|Competition type||Olympic Games|
|Number and Year||XVIII / 1998|
|Host city||Nagano, Japan (Venues)|
|Opening ceremony||7 February|
|Closing ceremony||22 February|
|Competition dates||7 – 22 February|
|OCOG||Nagano Organizing Committee for the Olympic Winter Games of 1998|
|Participants||2180 from 72 countries|
|Medal events||68 in 14 disciplines|
It had been 26 years since the Olympic Winter Games had been held in the Orient, those also in Japan at Sapporo on the northern island of Hokkaido. Nagano had been an “upset” choice over the more favored selections of Salt Lake City and Östersund. But the Japanese typically put on a wonderful show. And it was much quieter in Nagano – there was no Tonya or Nancy for the locust-like media to descend upon.
The Games were severely hampered, however, by the weather of Nagano Prefecture. Snow, rain and fog played havoc with the alpine skiing schedule, causing the men’s downhill, one of the feature events of the Games, to be cancelled and re-scheduled four times. Going into the second week of the Olympics, there was some concern that the alpine skiing schedule could not be finished before the Closing Ceremony. One run of the four-man bobsled also had to be omitted because of weather.
A number of new events made their Olympic début in Nagano, probably foremost among these being women’s ice hockey, which was won by the United States team in a mild upset over the favored Canadians. Snowboarding and curling also were new to the program. Snowboarding had four events – men’s and women’s halfpipe and giant slalom. In the men’s giant slalom, the biggest controversy of the Nagano Olympics occurred when Canadian Ross Rebagliati won the gold medal, only to be disqualified two days later when his doping test came back positive for marijuana. He and the Canadian team appealed to the Court of Arbitration for Sport and Rebagliati was reinstated, and allowed to keep his gold medal.
In men’s ice hockey, the big story was the presence of the top professional players in the world for the first time ever. The National Hockey League (NHL) closed down its mid-season schedule for two weeks to allow all the pros to represent their countries, reminiscent of the “Dream Team” of NBA players at Barcelona. The difference in ice hockey, however, was that the top players were not solely from one nation, but were spread among several hockey powers – Canada, United States, Russia, Sweden, Finland, and the Czech Republic. Canada looked to restore its lost dominance in the sport by having its pros bring back a gold medal, but it was not to be. The two favorites, the United States and Canada, went out early, and neither won a medal. The final came down to Russia against the Czech Republic, and the Czechs won in a slight upset, aided by the superb goaltending of Dominik Hašek of the Buffalo Sabres of the NHL. Led by Hašek, the Czech team defeated successively the three greatest hockey nations in Olympic history – Canada, Russia, and the United States.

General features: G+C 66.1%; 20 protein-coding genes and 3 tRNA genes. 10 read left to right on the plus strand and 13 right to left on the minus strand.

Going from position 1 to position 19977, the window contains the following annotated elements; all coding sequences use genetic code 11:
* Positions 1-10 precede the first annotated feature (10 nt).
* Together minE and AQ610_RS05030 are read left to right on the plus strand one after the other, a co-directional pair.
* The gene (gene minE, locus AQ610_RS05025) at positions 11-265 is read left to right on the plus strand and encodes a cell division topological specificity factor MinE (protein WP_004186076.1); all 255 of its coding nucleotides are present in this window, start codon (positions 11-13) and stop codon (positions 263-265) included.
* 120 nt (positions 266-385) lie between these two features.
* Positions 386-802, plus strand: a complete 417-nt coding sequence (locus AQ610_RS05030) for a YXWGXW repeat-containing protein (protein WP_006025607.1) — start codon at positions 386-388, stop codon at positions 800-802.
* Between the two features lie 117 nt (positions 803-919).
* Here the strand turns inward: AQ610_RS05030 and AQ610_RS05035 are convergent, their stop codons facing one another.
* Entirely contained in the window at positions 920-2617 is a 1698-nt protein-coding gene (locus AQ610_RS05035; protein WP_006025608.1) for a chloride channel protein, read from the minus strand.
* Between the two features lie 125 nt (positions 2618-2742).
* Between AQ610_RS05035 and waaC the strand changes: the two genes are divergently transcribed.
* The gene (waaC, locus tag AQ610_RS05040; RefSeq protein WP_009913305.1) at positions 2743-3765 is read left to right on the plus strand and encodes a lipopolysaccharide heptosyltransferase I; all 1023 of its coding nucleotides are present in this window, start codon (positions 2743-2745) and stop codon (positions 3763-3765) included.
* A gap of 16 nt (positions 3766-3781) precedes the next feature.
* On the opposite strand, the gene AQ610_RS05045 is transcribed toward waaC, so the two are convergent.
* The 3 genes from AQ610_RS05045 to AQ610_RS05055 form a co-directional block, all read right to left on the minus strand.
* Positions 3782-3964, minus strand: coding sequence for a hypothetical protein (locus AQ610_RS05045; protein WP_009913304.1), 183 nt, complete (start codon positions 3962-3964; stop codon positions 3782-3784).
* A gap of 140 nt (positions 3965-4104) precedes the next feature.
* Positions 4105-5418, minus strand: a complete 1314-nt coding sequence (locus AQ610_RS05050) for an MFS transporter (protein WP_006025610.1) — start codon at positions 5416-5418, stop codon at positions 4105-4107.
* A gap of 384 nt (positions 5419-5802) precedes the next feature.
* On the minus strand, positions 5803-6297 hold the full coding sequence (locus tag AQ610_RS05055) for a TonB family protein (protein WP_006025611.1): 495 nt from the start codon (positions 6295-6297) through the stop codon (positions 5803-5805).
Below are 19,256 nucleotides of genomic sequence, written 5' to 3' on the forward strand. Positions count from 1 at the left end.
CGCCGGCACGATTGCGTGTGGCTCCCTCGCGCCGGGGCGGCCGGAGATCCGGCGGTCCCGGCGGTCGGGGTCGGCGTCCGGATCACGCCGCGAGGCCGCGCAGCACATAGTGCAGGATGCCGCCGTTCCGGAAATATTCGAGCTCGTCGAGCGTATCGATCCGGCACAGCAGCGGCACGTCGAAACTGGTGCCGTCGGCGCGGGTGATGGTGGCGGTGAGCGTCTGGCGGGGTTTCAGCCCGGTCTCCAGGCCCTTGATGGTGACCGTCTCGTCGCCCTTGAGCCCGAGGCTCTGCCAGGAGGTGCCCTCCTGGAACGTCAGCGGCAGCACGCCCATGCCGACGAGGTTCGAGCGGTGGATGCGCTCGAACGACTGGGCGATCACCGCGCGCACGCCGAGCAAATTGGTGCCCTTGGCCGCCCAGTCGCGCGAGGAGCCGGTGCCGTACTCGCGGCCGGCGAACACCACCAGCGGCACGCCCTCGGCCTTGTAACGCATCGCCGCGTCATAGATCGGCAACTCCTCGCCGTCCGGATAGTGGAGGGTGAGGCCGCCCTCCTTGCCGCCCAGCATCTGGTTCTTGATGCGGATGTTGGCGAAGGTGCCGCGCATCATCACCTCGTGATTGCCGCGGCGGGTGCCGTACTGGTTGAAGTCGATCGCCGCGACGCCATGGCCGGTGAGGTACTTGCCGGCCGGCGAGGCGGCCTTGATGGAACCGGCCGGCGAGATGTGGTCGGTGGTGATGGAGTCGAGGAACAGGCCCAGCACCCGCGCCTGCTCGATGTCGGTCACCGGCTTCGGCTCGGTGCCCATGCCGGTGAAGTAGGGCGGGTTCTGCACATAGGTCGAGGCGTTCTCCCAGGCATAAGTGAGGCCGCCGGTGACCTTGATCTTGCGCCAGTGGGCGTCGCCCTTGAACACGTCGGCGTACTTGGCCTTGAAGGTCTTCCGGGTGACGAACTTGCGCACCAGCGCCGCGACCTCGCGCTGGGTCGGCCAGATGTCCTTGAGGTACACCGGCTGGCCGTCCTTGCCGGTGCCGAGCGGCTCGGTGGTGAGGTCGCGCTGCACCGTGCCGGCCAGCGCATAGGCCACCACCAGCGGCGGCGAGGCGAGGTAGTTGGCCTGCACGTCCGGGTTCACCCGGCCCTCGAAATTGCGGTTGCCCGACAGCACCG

Norway’s Bjørn Dæhlie added to his list of Olympic records by winning four medals and three golds, to bring his overall Olympic total to 12 medals and 8 gold medals, all records for the Olympic Winter Games. Russia’s Larisa Lazutina won the most medals at Nagano, with five in women’s nordic skiing. She and Dæhlie both won three gold medals, the only athletes to pull off the trifecta in Nagano.
Also dominant at Nagano were the Dutch speed skaters, whose men won nine of 15 Olympic medals, and four events. Marianne Timmer also added two golds in the women’s 1,000 and 1,500. Germany’s Gunda Niemann-Stirnemann won three medals in speed skating, bringing her Olympic career total to eight, equalling the Olympic speed skating record of her countrywoman Karia Kania.
In alpine skiing, Katja Seizinger (GER) won three medals, the third consecutive Olympic Winter Games at which she had won alpine medals, equalling the mark of Alberto Tomba of Italy. Tomba also competed at Nagano, but failed to finish in both the giant slalom and slalom, ending his remarkable Olympic career that began in 1988 at Calgary.
Bid voting at the 97th IOC Session in Birmingham, England on 15 June 1991.
|Round 1||Tiebreak||Round 2||Round 3||Round 4|
|Salt Lake City, Utah||United States||15||59||27||29||42|
|Officially opened by||Akihito, Emperor of Japan (Emperor)|
|Torchbearer(s)||Midori Ito (Lit flame), Takanori Kono|
|Taker of the Athlete's Oath||Kenji Ogiwara|
|Taker of the Official's Oath||Junko Ueno|
|Olympic Flag Bearers||Seiko Hashimoto, Chiharu Igaya, Yukio Kasaya, Yoshihiro Kitazawa, Yuko Otaka, Akitsugu Konno, Hatsue Nagakubo-Takamizawa, Hiromi Yamamoto|
|Alpine Skiing||Figure Skating||Short Track Speed Skating|
|Biathlon||Freestyle Skiing||Ski Jumping|
|Cross Country Skiing||Luge||Speed Skating|
|Republic of Korea||KOR||3||1||2||6|
|People's Republic of China||CHN||0||6||2||8|
|Larisa Lazutina|| RUS
|Olga Danilova|| RUS
|Bjarte Engen Vik||NOR||2||0||0||2|